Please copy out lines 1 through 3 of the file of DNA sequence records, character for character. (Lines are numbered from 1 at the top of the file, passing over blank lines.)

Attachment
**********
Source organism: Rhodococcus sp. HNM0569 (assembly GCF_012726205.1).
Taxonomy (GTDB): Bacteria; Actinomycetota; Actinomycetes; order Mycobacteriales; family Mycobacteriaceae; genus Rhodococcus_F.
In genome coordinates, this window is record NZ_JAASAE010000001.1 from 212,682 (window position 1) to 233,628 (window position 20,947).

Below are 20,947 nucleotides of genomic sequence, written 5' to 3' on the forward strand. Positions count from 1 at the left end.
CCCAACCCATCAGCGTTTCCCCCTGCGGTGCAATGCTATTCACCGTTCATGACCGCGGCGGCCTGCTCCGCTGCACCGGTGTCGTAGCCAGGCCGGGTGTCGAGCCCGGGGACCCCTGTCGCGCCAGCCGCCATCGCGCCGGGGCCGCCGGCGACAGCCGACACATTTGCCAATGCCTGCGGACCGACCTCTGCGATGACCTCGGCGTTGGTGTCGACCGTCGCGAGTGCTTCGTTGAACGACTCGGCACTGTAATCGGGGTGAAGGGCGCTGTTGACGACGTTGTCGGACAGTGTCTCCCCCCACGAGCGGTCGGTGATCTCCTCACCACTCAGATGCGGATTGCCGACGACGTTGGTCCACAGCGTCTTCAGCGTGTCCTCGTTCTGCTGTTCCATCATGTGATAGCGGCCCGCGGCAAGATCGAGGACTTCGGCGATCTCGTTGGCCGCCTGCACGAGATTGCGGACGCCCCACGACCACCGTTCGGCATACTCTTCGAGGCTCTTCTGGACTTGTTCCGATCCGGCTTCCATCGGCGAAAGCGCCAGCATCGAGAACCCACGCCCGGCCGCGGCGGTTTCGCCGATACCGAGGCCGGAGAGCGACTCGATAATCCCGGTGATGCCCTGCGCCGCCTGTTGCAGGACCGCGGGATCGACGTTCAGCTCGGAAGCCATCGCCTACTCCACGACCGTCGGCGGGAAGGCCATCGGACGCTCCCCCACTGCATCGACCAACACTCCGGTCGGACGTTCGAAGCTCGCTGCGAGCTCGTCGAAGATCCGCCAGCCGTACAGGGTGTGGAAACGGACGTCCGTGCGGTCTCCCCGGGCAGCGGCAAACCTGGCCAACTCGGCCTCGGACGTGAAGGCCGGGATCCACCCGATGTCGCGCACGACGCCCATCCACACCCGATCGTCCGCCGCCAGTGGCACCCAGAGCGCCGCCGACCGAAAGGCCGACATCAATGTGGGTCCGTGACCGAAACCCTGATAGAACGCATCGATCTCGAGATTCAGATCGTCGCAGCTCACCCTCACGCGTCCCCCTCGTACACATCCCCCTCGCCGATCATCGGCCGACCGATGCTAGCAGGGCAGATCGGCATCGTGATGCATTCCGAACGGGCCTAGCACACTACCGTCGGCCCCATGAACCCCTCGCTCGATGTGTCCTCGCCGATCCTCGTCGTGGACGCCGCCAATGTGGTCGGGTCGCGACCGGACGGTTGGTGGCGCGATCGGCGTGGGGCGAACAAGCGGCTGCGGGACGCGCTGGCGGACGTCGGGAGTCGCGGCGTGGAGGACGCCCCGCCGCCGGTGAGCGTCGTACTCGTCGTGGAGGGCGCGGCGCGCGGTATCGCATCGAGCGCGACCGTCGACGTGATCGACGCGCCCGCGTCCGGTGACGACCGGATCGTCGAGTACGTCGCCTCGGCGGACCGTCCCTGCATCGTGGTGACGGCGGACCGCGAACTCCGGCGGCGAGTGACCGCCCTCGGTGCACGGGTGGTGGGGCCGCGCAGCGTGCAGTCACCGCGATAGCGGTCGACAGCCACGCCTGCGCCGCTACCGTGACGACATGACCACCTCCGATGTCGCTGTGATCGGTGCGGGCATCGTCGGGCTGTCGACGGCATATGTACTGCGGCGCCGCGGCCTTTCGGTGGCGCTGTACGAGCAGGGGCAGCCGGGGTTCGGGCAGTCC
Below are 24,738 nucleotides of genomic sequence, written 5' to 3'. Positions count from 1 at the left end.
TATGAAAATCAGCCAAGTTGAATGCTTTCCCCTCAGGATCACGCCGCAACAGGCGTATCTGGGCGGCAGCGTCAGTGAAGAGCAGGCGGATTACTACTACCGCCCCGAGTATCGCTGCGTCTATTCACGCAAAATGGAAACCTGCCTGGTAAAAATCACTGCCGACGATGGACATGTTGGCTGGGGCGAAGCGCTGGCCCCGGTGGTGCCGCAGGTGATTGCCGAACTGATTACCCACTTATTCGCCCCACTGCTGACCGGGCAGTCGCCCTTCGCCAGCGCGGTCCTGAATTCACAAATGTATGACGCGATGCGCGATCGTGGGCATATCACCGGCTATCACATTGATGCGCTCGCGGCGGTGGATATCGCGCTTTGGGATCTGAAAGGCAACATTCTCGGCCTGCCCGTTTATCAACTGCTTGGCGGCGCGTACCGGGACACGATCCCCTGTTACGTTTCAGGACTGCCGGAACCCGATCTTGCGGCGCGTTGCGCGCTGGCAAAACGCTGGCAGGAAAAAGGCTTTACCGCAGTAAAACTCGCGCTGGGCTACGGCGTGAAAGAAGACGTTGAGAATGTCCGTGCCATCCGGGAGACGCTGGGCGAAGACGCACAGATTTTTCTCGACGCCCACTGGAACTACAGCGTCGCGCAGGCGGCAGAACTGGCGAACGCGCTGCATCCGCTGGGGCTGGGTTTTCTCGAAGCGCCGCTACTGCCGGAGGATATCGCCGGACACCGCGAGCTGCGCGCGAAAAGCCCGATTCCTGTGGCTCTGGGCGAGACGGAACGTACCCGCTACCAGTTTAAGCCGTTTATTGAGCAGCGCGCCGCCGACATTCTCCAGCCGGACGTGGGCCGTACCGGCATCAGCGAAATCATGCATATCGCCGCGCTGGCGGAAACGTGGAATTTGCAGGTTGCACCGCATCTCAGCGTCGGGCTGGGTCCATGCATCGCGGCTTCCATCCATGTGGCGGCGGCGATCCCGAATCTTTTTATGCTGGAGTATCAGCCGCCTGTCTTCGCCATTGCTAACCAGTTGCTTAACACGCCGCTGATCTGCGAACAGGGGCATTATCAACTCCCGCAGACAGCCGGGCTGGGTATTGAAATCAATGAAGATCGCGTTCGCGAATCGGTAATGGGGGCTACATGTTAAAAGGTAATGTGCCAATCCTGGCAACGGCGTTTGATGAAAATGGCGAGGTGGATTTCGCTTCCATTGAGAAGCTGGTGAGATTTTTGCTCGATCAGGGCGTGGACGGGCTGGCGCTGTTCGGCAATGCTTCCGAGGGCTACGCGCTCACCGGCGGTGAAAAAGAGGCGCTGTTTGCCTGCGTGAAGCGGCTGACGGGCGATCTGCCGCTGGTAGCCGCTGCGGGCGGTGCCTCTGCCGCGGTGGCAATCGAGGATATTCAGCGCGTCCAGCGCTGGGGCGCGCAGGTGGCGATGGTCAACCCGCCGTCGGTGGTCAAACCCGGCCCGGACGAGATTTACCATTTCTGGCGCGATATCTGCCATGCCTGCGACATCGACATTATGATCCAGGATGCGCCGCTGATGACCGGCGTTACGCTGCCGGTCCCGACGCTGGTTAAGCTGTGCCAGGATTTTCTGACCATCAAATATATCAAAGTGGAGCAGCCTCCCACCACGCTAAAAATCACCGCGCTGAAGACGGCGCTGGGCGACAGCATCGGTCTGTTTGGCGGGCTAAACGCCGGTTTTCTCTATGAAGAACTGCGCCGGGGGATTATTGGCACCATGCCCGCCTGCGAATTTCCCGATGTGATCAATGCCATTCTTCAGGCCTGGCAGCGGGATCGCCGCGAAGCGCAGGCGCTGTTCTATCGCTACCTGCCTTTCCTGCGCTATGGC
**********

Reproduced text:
Source organism: Rhodococcus sp. HNM0569 (assembly GCF_012726205.1).
Taxonomy (GTDB): Bacteria; Actinomycetota; Actinomycetes; order Mycobacteriales; family Mycobacteriaceae; genus Rhodococcus_F.
In genome coordinates, this window is record NZ_JAASAE010000001.1 from 212,682 (window position 1) to 233,628 (window position 20,947).